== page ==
The São Paulo State Research Foundation (Fundação de Amparo à Pesquisa do Estado de São Paulo - FAPESP) has launched its own R$100 million, 10-year research program on climate change. The new Research Program on Global Climate Change (Programa FAPESP de Pesquisa sobre Mudanças Climáticas Globais - PFPMCG) will have three main components:
- an “observational component” - an attempt to improve the data set of regional climatic observations and paleo-climatic studies in order to reduce uncertainties about the causes of climate change in Brazil;
- a research component on the “science and climate policy interface”;
- a technological component for the development of appropriate technologies for both mitigation and adaptation in all sectors and activities.
Two calls for proposals with a total value of R$16 million have already been issued, with the funding split evenly between FAPESP and the National Council on Science and Technology Development’s (Conselho Nacional de Desenvolvimento Científico e Tecnológico - CNPq) Support Program for Centers of Excellence (Programa de Apoio a Núcleos de Excelência - Pronex). The first, worth R$13.4 million, will address six distinct themes:
- Consequences of global climate change in the functioning of ecosystems, with emphasis on biodiversity and the water, carbon and nitrogen cycles.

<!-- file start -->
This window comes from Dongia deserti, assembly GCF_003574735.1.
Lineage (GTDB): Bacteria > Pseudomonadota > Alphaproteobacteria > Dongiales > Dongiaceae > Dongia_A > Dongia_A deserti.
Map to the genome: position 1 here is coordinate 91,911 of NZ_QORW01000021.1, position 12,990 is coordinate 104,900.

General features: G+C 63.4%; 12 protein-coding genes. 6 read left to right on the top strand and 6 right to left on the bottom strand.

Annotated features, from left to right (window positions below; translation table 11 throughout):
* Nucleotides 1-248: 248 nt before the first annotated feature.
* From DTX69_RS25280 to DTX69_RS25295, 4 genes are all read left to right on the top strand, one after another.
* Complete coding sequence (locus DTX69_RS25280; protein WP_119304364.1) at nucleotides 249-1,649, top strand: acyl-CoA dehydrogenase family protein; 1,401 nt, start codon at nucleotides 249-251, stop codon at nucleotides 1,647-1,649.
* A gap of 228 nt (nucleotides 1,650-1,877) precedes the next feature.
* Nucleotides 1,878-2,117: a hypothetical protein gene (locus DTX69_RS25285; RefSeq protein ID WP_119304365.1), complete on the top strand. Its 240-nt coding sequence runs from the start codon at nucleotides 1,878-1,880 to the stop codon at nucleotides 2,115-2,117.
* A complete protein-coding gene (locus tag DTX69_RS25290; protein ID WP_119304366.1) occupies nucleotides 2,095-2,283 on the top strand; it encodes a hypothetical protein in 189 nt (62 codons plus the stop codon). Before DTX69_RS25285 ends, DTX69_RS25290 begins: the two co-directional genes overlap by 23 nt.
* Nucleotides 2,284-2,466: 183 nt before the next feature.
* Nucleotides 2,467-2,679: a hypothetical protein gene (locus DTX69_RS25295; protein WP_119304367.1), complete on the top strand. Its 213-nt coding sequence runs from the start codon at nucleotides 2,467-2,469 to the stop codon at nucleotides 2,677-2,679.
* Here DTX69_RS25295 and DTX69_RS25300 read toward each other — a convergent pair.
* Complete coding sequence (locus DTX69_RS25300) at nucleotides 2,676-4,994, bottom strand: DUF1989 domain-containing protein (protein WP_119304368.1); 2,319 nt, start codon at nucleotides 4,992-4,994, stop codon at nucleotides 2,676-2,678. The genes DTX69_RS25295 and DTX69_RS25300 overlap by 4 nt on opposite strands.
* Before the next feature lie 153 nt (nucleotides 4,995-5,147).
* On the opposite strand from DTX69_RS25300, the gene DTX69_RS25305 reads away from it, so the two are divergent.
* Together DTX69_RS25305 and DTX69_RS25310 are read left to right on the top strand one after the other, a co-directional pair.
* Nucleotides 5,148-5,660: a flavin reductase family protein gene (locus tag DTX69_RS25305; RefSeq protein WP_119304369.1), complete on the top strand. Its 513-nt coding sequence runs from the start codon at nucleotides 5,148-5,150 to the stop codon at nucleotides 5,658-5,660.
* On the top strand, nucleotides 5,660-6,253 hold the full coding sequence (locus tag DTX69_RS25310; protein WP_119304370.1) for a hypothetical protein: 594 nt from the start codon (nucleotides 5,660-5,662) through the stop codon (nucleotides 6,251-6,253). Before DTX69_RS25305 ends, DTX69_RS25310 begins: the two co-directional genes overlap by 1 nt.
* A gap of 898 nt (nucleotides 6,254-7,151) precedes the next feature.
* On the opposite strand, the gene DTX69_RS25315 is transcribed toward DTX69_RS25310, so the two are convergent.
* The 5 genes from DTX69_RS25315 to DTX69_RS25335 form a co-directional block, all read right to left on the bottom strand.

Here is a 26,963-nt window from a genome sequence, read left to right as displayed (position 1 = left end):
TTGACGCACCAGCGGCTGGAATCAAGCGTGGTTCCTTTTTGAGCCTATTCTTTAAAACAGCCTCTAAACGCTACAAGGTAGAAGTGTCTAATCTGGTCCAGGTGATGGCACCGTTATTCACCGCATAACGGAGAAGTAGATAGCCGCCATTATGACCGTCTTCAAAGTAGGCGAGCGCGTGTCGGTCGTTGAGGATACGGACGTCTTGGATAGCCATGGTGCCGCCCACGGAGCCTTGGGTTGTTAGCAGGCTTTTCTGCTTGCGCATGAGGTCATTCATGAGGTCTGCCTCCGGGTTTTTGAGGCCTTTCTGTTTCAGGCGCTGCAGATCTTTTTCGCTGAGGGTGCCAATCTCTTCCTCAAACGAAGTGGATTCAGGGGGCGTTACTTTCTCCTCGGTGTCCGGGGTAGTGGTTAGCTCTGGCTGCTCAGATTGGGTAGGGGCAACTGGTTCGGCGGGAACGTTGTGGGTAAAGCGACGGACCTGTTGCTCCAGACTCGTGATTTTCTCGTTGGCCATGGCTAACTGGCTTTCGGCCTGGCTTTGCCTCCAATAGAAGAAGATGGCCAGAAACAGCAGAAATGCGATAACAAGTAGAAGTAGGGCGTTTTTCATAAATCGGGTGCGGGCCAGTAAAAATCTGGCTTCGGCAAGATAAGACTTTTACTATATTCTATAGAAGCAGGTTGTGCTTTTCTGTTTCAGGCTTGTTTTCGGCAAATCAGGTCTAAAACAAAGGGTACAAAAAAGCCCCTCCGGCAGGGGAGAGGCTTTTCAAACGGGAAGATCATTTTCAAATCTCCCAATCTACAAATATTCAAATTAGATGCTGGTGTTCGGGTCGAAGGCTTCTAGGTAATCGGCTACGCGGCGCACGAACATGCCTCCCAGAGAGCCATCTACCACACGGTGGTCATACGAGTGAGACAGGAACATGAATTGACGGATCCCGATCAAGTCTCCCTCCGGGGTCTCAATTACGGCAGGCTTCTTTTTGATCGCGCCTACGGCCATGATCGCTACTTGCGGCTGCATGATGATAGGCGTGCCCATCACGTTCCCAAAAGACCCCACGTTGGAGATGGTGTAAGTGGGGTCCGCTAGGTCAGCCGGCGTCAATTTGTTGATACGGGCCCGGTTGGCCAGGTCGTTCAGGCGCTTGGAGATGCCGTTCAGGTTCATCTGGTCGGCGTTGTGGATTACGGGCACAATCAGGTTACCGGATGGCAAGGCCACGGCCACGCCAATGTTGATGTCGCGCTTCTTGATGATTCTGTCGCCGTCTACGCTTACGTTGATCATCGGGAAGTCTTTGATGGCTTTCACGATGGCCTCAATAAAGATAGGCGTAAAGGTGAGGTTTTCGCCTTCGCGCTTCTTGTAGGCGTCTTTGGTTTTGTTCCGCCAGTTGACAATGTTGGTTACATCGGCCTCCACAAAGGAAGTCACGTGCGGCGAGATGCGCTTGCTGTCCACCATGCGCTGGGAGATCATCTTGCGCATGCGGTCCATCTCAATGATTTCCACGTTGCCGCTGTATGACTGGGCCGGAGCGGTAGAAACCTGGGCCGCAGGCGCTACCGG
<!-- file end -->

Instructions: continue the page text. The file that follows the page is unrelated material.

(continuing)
- Balance of radiation in the atmosphere, aerosols, trace gases [carbon monoxide, ozone, nitrogen oxides and volatile organic compounds (VOCs)] and changes in land uses.
- Global climate change and agriculture and livestock farming.
- Energy and greenhouse gas effects: emissions and mitigation.
- Climate change and effects on human health.
- Human dimensions of global climatic changes: impacts, vulnerabilities and social and economic responses, including adaptation to the climate changes.
Financing of future research in the program may be undertaken through cooperation agreements with FAPESP’s sister research foundations in the states of Amazonas, Pará and Rio de Janeiro.
In an article in FAPESP’s magazine “Research,” the new program’s coordinator, Carlos Nobre, explains why the program was created:
We notice the changes, but we have difficulty in defining whether they are the effect of global warming or deforestation. In Brazil there is a significant change of vegetation that occurs in parallel to weather phenomena and sometimes the signals are confusing … Since public policies need sound scientific knowledge, it is necessary to invest in studies in order to be able to assign the causes.
The program will particularly seek to map Brazil’s vulnerabilities to climate change in the areas of health, agriculture, water resources and renewable energy.